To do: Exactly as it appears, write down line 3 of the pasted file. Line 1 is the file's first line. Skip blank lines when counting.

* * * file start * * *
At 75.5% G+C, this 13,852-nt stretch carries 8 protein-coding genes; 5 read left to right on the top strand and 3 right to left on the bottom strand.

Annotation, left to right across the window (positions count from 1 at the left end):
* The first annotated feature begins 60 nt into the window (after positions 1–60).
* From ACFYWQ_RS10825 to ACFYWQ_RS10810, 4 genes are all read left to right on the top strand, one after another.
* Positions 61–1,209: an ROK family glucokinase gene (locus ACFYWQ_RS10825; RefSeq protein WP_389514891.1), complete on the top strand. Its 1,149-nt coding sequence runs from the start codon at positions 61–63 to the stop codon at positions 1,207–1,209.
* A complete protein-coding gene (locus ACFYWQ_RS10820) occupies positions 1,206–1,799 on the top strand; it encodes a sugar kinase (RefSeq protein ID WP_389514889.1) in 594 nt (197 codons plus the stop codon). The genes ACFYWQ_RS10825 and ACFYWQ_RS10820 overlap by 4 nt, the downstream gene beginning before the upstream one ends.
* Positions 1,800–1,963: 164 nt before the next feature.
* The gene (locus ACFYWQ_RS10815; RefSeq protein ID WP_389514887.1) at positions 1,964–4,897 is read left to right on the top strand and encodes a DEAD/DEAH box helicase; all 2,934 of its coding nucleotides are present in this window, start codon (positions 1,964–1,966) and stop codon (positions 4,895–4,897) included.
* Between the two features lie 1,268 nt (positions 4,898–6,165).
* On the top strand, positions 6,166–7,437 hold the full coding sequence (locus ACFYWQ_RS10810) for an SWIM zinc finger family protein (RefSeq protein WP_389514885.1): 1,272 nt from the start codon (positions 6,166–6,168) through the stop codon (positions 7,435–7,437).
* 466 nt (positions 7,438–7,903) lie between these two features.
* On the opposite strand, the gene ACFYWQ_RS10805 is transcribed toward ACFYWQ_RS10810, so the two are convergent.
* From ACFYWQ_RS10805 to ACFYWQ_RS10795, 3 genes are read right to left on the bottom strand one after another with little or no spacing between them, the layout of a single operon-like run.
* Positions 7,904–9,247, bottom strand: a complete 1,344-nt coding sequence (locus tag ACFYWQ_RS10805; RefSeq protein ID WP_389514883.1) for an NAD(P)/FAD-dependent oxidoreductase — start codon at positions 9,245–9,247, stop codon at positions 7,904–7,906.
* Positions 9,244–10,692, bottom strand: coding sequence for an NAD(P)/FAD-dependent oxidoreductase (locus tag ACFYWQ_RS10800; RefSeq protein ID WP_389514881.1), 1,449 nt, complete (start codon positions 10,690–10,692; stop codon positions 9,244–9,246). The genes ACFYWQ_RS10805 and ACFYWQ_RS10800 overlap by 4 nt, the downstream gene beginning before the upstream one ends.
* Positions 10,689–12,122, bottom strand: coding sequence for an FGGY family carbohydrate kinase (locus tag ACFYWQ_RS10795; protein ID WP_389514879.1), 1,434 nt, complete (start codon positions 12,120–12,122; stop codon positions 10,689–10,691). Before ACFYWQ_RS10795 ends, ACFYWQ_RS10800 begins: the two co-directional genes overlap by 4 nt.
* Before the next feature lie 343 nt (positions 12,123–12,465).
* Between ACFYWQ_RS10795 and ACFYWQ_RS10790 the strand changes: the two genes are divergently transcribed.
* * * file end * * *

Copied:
* The first annotated feature begins 60 nt into the window (after positions 1–60).